US 6476563 B2
Dark spots in LED displays and illumination devices are prevented by adding redundancy in a LED display (illumination devices) by sub-pixelation and providing (a layer of) fuses for each sub-pixel. To this end, an electroluminescent element is characterized in that the electroluminescent element comprises a plurality of sub-elements in electrically parallel-arranged branches, and, in each branch, a fuse element between one of the connections and a part of the layer of electroluminescent material. The material of the electrode layer can then also be used as a material for the fuse element.
1. An electroluminescent element having a transparent substrate which is provided with a layer of electroluminescent material between a first transparent electrode layer and a second electrode layer, and connections for the electrodes, characterized in that the electroluminescent element comprises a plurality of sub-elements in electrically parallel-arranged branches and, in each branch, a short-circuit fuse element between one of the connections and a part of the layer of electroluminescent material.
2. An electroluminescent element as claimed in
3. A display device with at least one pixel, characterized in that the pixel comprises sub-pixels, which sub-pixels comprise an electroluminescent element as claimed in
4. A display device as claimed in
5. An illumination source comprising an electroluminescent element as claimed in
6. A display device as claimed in
The invention relates to an electroluminescent element having a transparent substrate which is provided with a layer of electroluminescent material between a first transparent electrode layer and a second electrode layer, and connections for the electrodes. The invention also relates to a display device with at least a pixel comprising such an electroluminescent element. The invention further relates to a radiation source, for example, an illumination source comprising such an electroluminescent element.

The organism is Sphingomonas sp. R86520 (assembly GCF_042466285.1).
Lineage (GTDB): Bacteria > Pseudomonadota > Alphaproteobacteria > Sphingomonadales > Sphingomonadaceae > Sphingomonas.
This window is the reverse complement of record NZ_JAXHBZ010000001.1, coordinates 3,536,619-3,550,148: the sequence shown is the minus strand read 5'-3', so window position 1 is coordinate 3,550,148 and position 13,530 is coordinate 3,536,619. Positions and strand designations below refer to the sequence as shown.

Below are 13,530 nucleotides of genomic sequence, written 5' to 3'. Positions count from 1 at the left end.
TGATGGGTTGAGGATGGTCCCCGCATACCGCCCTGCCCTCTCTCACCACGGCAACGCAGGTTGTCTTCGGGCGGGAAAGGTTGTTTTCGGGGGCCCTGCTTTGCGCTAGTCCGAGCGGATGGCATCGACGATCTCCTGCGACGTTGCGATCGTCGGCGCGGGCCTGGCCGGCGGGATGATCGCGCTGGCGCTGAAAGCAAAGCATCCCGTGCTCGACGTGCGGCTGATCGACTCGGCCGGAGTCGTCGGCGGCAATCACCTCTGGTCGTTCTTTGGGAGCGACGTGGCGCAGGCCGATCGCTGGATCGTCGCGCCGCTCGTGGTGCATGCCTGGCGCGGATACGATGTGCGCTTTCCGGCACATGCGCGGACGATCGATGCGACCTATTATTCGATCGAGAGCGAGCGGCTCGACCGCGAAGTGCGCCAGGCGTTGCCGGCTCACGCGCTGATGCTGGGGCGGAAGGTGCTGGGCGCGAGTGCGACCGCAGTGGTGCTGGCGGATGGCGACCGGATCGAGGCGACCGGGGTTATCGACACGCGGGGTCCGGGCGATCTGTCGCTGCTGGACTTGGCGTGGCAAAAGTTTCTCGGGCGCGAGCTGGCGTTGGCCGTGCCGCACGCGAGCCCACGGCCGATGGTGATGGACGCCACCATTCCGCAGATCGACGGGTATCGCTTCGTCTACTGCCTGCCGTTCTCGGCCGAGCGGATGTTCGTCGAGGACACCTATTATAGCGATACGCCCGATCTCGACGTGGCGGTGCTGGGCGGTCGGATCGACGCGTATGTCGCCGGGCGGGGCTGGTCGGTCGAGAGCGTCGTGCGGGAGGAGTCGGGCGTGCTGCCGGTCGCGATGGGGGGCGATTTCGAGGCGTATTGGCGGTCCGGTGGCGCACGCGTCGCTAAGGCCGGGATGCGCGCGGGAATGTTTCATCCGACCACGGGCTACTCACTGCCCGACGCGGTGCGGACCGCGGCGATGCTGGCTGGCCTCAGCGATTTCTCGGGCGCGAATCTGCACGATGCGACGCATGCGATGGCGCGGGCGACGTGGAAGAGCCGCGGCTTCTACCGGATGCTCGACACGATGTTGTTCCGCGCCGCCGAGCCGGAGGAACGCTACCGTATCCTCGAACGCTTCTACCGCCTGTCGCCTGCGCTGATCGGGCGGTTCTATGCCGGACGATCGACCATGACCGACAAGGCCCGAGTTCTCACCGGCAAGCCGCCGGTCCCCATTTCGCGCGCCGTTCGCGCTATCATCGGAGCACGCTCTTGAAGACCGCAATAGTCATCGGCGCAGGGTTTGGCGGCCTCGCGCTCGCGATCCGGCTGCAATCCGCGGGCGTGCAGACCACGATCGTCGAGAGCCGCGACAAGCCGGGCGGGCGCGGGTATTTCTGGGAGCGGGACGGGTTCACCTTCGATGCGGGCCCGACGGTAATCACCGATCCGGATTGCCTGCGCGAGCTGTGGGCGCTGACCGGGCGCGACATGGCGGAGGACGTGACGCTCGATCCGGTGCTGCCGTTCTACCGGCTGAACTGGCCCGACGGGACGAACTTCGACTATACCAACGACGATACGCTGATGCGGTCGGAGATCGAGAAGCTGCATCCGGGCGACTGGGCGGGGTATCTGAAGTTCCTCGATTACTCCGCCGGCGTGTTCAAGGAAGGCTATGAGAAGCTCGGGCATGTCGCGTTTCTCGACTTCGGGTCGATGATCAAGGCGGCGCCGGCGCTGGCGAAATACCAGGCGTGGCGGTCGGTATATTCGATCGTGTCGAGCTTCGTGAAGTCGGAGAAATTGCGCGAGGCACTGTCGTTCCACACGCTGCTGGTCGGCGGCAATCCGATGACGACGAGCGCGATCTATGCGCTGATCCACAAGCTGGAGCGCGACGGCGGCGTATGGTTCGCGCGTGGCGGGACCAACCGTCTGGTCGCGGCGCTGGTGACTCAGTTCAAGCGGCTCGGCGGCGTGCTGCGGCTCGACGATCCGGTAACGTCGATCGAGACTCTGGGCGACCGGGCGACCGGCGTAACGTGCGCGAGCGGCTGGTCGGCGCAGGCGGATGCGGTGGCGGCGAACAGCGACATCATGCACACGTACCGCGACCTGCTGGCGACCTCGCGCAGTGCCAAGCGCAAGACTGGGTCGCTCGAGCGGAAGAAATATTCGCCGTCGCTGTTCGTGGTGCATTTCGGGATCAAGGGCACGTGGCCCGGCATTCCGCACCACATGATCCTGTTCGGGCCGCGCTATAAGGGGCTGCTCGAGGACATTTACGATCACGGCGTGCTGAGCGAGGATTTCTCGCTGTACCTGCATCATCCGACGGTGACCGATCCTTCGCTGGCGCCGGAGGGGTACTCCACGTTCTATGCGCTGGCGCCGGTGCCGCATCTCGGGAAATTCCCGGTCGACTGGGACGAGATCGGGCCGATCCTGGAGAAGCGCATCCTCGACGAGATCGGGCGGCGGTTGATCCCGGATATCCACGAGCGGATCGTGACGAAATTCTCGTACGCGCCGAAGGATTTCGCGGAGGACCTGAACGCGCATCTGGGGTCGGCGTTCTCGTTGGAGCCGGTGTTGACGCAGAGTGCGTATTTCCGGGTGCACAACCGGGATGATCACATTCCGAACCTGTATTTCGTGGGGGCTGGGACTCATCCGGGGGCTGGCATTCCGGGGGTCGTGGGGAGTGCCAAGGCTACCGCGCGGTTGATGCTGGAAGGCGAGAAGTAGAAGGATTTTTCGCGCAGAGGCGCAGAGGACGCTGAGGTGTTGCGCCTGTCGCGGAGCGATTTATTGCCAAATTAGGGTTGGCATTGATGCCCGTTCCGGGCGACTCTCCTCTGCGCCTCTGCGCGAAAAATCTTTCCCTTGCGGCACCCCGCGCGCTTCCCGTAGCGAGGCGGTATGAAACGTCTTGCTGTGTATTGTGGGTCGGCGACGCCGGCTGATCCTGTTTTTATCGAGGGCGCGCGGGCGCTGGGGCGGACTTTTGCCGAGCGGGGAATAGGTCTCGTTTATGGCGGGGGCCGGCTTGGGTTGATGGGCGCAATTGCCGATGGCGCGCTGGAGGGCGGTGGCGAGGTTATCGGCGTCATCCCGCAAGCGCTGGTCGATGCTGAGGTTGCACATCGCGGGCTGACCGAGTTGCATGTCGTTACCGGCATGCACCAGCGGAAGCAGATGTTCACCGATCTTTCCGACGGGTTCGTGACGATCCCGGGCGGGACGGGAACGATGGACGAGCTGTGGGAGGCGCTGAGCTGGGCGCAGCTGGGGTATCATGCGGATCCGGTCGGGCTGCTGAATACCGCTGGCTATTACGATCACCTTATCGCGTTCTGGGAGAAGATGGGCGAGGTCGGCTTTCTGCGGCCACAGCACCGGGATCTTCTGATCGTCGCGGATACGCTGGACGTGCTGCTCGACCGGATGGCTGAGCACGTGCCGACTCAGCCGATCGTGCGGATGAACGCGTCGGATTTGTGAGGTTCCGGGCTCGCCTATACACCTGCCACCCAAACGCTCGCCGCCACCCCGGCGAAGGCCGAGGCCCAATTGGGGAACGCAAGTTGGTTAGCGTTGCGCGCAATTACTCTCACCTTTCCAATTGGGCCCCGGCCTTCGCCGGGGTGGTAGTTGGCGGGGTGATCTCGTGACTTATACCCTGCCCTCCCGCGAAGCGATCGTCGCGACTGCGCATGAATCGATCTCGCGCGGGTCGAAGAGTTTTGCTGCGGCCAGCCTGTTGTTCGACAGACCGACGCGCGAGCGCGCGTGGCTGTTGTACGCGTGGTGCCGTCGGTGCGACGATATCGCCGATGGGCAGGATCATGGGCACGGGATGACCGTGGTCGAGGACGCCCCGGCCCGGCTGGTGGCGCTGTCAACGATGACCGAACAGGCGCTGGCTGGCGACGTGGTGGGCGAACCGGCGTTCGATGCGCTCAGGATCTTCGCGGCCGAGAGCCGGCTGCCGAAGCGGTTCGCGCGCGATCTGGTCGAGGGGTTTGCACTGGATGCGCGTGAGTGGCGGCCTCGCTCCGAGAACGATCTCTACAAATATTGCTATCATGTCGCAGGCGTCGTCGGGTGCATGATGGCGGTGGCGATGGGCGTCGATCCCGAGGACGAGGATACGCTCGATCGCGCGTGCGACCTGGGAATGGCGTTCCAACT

When used in a display device, an electric current flows from the first electrode layer to the second electrode layer during use, for example, within windows defined by a layer of insulating material. Dependent on the drive, the layer of electroluminescent material then luminesces in accordance with the windows defined in the layer of insulating material. Fixed patterns (icons or segments) can thus be displayed. It is alternatively possible to adapt the display device as a matrix display in which the layer of insulating material is usually absent. Pixels are then defined by overlapping parts of the first electrode layer and the second electrode layer. In the latter case, active drive is also possible.
The layer of electroluminescent material usually comprises a layer of organic material (for example, poly(p-phenylene vinylene) or PPV).
An electroluminescent element of the type described in the opening paragraph is used in the display device described in PCT application WO 96/36959 (PHN 15.320). In this display device, pixels are defined by the overlapping parts of the first and the second electrode layer. The layer of electroluminescent material comprises a semiconducting layer (active layer) and a hole-injecting electrode, which form diodes at the location of the pixels. During selection of a row of pixels, one or more diodes within a row convey current due to the presented drive signals, and luminesce. The light level is initially determined by the (adjustable) current through the pixel. Upon selection of a plurality of pixels within a row, a problem may occur when there is a short circuit within one of the pixels (or is caused during use) between the first and the second electrode layer. Since substantially all of the current now flows through the associated short-circuited diode, diodes associated with other pixels in the same selected row will not convey current or hardly convey current and will therefore not luminesce.